I am very much afraid, that many of us, due to the great egotism and pride we have, will not only be separated with  houses, land, money, stocks and bonds, taxis, and clinics, but worst of all, we are in danger of being separated with Christ eternally. My dear doctor, as a man of high education, I would like you to consider eternity [without Christ]! The loss of Christ! God forbid!
My friend , in a few minutes as you enter your home, stand before your iconostasis, and ask the saints there, “My saints, did any of you reach sainthood without holy confession and shedding tears of repentance? And I'm certain the answer will come to you soon enough.” At that point, the doctor refrained from asking me any other questions. Seemingly perplexed, he lowered his head, and remained silent.
And my last words were, “My doctor, forgive me, but you forgot one thing in your life. You have been holding the surgical scalpel in your hand for so many years, and it has healed thousands of people, it has performed some miraculous healings, but it never occurred to you to turn it inside of you to make your own incision, your own personal surgery in order to excise your spiritual maladies. As you understand, I’m referring to the spiritual lancet, which hurts even more.”
Here, my friends, these words finally touched a sensitive chord in the doctor. As his tears began to flow, he tried to apologize and I said, “No, my doctor, don’t apologize because these tears are the most beautiful tears Christ has been waiting from you for ninety years now.” “My dear Lord, how could I possibly describe the indescribable? He cried and sobbed like a child and in this spiritual wailing, he turned and said to me, “My dear Thanasi, Christ sent you my way today!”
My God! My God! What beautiful words! What a beautiful outcome! What beautiful moments. These special blessings will stay with me for the rest of my life! In the last couple of miles our relationship became completely different. He asked me to come by two days later to take him to a good spiritual father if I happen to know of one.
I said, “My doctor, I have a wonderful spiritual father for you, full of meekness and love. By the way, have you ever been to confession?
“I have never confessed, my dear Thanasi, ever.”
“Nor have you communed?”
“Not even once.”
Oh, my dear Lord, a ninety year old man who never communed even once after his infant baptism.
When I left, I immediately called Father Thomas, because Father Triantafyllos was not available. I gave him a brief account of the events, and precisely what transpired with our dear doctor, and Father Thomas asked me, “Are you speaking about the world-renown doctor who had the clinic on such and such street?”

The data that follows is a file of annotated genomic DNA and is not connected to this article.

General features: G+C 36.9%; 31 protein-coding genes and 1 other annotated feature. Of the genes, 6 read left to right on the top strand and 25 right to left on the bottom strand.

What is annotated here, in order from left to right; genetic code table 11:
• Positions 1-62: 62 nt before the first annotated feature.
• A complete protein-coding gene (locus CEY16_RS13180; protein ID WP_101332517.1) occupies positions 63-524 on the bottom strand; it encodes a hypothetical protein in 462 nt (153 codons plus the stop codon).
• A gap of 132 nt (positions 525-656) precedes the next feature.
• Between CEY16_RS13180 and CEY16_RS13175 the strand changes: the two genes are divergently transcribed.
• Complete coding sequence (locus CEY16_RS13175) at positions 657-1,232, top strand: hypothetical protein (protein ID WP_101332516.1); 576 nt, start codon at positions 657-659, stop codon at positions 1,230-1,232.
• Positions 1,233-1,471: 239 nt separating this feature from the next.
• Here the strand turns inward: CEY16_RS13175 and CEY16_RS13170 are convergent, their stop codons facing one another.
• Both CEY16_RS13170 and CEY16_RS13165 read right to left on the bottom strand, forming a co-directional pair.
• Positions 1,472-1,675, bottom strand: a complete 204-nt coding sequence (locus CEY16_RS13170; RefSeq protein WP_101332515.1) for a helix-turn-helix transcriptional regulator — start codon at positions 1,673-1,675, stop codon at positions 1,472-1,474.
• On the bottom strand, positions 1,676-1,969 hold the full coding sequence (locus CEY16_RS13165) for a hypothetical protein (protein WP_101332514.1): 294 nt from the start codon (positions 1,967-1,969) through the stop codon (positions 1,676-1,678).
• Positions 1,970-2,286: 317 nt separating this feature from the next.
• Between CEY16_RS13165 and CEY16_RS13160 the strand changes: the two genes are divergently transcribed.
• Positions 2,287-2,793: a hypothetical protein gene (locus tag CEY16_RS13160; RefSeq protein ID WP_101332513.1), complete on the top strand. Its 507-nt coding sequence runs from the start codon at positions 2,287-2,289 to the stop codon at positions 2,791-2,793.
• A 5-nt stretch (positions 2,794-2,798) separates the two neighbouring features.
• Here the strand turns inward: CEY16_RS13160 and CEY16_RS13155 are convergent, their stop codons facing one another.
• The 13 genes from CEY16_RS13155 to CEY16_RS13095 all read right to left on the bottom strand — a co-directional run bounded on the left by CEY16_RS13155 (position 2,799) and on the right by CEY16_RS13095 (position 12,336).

“Yes, father, do you know him?”
“What are you saying, Thanasi? All of Greece and Europe knows him. Please bring him; just call me a few minutes before you come.”
“It will be my pleasure,” I said and I was flying with untold joy. Sure enough, I drove with my private car to the doctor’s house to pick him up, and we had a soul-benefitting conversation on the way concerning confession. I wanted to prepare him so that he understood that repentance needs to precede confession. Among other things, I said, “Confession, my doctor is not merely a pronouncement of a list of sins; it must be accompanied with pain of soul, and compunction, it is an acknowledgment of our sinfulness, just like the prodigal son’s.”
The doctor was accepting and understanding everything I was telling him, without any objection. Thus we finally ascended the stairs of the church, and we arrived at the confessional to find many people waiting and most of them young students. Of course, they immediately requested that we go ahead of them, understanding that an elderly man could not remain standing for a long time. Father received the doctor with much joy and love. While my elderly friend was in the confessional, I was praying through the inner depths of my soul. I was asking our sweetest Jesus to enlighten and soften this heart, regardless of my sinfulness. The devil had trapped his heart in the passion of self justification for 90 years, and I prayed and wished for both of us to be together again, not just here on earth, but in heaven for all eternity.